The Value of Stress Reduction in Fighting Heart Disease

Diet and exercise are not the only important factors to consider for your heart health.

Posted in , Feb 8, 2021

A woman exercising with her dog; Getty Images

This article is based on information provided by Philips Lifeline.

A diagnosis of heart disease typically prompts a reexamination of two major lifestyle issues: diet and exercise. Whether it’s you or a loved one who may need to make some serious changes, the focus tends to be in these crucial areas. You may determine to take daily walks around the neighborhood or schedule a few stretching classes each week to get the exercise you need to be fit. Or you may rethink the foods you buy for your loved one to cut out excess saturated fat and add more leafy greens and whole grains. As central as diet and exercise are to heart health, there is a third key risk factor to take into consideration: stress. It’s important to reduce it as much as possible.

“It’s the modern disease that can result from working in an office where everyone is pressured to deliver” whether a senior or a caregiver, says Paul Adams, Senior Director of Product Management for Philips Lifeline. “Then, in addition to your job, you worry about your family, your college fees, your co-pays. The challenge is to step away from these issues that cause stress and focus on what’s important in life.”

De-stressing Tips
Stress affects our health in negative ways because it raises levels of cortisol, otherwise known as the “fight-or-flight” hormone. Cortisol, which is produced in the adrenal glands, can take considerable physical tolls. Among them, it impedes the body’s ability to combat disease and raises blood pressure and cholesterol. That adds up to a greater risk for heart disease. However, there are a number of effective—and even enjoyable—ways to decrease the stress in your life, including:

Routine exercise: Incorporating regular activity into your days not only improves your physical well-being. It also helps to burn cortisol and boosts your mood. Pick an exercise that’s fun for you — walking, swimming, biking, hiking, etc. — and do it on a regular basis.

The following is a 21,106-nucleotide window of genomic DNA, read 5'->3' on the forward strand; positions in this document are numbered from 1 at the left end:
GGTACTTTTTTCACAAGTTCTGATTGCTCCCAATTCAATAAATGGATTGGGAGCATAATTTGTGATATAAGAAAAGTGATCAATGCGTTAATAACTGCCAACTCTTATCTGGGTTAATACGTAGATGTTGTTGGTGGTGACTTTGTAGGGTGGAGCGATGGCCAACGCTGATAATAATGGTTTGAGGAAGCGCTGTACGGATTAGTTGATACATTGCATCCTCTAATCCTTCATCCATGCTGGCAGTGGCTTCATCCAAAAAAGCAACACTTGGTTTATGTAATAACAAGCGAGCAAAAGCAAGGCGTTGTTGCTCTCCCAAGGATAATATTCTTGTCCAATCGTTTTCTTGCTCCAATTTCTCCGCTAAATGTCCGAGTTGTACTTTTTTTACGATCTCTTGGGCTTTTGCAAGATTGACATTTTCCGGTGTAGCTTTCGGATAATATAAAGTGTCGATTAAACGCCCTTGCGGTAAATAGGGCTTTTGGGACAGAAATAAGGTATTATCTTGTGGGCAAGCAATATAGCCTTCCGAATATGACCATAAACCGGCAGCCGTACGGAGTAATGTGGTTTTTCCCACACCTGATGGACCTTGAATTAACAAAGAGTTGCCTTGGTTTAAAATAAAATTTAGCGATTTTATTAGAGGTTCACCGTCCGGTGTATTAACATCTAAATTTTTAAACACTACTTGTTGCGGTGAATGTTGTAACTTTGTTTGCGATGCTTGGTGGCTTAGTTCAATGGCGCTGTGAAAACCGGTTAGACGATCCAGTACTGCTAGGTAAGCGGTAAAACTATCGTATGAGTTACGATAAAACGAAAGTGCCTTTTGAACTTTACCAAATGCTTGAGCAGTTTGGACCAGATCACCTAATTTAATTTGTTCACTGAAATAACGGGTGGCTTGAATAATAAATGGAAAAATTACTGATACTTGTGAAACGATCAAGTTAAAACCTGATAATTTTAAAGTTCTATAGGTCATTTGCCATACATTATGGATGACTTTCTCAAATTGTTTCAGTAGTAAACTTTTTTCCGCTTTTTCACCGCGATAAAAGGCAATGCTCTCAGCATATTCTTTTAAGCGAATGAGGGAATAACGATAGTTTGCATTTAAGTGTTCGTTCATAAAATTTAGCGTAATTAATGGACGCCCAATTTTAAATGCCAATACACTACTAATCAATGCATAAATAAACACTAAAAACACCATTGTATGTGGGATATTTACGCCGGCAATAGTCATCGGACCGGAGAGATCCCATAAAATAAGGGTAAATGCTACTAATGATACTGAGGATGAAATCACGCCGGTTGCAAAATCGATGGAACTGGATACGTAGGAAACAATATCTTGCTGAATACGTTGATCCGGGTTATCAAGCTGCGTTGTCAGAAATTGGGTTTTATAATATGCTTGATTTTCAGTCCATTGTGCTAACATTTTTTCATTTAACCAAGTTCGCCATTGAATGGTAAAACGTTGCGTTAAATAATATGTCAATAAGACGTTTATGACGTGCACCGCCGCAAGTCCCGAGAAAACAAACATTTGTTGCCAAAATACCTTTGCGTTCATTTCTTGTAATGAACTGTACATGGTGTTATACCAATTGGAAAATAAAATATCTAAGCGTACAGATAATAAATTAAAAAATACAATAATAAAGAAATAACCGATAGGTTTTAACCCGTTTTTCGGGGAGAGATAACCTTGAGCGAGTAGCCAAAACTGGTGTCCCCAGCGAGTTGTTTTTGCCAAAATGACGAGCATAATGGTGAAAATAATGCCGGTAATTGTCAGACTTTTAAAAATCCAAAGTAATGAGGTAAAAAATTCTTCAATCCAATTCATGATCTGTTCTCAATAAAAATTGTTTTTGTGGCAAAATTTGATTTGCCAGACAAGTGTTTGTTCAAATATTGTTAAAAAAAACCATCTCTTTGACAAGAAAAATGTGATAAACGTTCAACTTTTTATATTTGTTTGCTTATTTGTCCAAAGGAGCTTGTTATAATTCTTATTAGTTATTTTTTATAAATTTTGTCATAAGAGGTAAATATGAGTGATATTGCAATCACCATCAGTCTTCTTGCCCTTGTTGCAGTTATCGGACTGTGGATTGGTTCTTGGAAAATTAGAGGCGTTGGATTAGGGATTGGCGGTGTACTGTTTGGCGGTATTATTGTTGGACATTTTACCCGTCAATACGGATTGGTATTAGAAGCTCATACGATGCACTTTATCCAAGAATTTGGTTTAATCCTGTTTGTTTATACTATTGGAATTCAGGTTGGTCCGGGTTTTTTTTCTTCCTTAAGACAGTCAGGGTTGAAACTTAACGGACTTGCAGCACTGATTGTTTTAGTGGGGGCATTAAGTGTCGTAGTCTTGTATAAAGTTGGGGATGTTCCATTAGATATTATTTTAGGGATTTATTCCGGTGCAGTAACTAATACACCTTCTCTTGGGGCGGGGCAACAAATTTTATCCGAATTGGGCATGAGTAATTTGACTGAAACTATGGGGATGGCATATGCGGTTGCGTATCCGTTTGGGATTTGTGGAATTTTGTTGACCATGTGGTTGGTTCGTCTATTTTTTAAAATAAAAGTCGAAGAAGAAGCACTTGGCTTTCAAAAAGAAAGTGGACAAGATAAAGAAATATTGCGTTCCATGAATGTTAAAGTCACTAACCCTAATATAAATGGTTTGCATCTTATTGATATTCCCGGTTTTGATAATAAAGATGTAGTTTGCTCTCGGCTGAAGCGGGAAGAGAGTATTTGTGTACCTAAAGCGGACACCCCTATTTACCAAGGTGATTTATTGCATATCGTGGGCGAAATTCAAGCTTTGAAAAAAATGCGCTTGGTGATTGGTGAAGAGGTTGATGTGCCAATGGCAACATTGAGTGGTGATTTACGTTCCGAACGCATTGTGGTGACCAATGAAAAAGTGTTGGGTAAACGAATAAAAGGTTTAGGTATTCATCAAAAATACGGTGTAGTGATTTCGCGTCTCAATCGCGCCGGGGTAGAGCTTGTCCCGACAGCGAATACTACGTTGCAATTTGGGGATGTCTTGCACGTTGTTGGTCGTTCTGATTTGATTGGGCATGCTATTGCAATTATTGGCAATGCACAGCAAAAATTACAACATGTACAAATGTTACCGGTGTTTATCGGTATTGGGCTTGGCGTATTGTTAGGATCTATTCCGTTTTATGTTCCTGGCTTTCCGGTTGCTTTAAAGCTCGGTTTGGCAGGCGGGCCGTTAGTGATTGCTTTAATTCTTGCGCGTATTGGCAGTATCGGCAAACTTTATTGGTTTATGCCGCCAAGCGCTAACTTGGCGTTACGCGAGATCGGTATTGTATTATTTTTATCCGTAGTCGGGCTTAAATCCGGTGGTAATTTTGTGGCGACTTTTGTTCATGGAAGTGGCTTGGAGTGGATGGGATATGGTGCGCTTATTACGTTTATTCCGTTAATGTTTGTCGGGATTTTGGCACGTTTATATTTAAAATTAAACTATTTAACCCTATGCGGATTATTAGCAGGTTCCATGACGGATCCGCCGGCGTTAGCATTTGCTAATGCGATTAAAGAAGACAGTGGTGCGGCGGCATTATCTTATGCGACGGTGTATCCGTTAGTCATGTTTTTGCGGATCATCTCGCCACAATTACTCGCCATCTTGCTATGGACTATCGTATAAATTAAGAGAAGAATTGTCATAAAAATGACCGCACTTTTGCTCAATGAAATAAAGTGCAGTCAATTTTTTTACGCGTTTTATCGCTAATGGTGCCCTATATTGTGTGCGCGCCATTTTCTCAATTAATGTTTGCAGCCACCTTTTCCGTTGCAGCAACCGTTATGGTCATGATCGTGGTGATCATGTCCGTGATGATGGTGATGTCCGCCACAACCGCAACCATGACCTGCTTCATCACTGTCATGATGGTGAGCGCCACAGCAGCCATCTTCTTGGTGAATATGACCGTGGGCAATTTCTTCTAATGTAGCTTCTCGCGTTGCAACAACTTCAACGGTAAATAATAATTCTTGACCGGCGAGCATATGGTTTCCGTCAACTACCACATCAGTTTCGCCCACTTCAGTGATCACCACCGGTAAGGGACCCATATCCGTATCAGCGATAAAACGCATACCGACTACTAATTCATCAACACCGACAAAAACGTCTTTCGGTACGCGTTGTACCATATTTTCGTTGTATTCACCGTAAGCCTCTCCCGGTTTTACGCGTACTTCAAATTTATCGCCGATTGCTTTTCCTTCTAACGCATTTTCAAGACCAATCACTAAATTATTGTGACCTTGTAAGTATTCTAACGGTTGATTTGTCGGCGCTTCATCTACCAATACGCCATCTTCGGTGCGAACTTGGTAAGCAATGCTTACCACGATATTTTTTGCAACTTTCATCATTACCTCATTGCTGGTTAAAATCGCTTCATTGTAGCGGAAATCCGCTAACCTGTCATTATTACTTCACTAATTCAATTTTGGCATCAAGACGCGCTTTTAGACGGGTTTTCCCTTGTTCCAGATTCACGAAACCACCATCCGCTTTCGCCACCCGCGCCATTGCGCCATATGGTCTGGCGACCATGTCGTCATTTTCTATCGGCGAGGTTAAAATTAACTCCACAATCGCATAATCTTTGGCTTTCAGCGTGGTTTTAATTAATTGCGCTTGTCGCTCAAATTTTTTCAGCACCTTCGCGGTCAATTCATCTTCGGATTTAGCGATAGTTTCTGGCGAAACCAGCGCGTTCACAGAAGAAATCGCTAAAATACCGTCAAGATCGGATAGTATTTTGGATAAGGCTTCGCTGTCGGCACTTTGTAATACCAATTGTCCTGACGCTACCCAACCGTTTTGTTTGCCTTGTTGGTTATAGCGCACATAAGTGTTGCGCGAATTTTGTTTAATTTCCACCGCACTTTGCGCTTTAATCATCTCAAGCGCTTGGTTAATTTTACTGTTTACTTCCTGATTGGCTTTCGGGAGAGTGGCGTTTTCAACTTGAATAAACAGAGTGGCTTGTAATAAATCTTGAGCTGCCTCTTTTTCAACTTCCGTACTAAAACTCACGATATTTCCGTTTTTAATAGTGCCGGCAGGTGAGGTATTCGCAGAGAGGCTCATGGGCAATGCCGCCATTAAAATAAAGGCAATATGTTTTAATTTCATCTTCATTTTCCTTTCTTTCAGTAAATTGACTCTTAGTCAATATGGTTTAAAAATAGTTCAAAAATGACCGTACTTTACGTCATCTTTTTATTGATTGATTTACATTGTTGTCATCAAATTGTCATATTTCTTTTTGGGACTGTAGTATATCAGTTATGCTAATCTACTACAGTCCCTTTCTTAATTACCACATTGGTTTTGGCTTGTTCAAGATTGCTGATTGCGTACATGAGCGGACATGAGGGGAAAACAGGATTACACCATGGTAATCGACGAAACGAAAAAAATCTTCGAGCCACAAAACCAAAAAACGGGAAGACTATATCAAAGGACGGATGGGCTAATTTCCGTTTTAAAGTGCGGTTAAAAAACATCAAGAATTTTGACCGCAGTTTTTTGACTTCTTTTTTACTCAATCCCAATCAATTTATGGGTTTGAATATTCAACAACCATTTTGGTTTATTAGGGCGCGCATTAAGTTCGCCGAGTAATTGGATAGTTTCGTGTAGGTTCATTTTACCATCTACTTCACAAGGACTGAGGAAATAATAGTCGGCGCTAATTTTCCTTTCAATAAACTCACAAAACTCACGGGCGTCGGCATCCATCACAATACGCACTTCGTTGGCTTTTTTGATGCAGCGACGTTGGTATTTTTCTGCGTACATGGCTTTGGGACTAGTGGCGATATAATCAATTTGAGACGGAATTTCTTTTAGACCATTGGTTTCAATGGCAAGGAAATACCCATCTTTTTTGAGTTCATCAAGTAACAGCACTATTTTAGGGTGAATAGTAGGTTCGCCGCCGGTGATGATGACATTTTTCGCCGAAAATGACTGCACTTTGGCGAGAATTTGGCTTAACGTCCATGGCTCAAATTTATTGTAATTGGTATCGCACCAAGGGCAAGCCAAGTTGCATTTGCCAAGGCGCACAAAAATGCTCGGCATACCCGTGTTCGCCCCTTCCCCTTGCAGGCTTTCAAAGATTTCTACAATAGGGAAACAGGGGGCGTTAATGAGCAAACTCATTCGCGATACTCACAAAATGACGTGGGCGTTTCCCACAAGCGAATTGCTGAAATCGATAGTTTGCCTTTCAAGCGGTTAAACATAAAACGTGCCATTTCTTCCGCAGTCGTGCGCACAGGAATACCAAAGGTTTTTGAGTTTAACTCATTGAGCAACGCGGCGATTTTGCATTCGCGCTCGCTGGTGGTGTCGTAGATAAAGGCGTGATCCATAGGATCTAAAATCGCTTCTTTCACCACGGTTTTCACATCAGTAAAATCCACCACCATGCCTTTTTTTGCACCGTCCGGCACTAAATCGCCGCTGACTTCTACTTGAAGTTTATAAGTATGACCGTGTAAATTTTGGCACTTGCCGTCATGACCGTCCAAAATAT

Get cozy: The opposite of cortisol is oxytocin, the hormone produced when mothers bond with their babies and pet lovers snuggle with their cats and dogs. Set aside quality time to spend with your loved ones and yes, pet your kitty.

A daily dose of humor: Laughter really can be the best medicine. Researchers William Fry and Michael Miller embarked on a study to investigate the truth of that old adage and discovered that a good dose of mirth on a regular basis has positive effects on vascular health.

Easy mindfulness: When pressure and worry begin to pile up, it can be tough for those with heart disease to simply take a moment to refocus on things that truly matter in their lives. Ironically, it is one of the easiest things to do. Mindfulness only requires 10 minutes or so to move inward and find a place of peace. It can be as simple as focusing on your breath. “You don’t need to join a meditation class or sign-up for yoga,” says Adams. “Just focus on what’s important in your life.” To help with that, Adams says, meditation apps can allow you to find a quiet place, plug in your earphones and relax. The Mayo Clinic offers an app for that purpose.

Soothing the savage beast: Even though it’s not yet definitive, some studies indicate that music can have an effect on stress levels. Regardless, what’s the harm in listening to a lush symphony or some nice cool jazz?

Worrying about falls is another source of stress, both for seniors and their caregivers. But medical alert devices, like those from Philips Lifeline, can provide peace of mind. Seniors and their caregivers know that aid can be accessed at the touch of the Lifeline button – helping to reduce stress and providing a line to help when it may be needed most.

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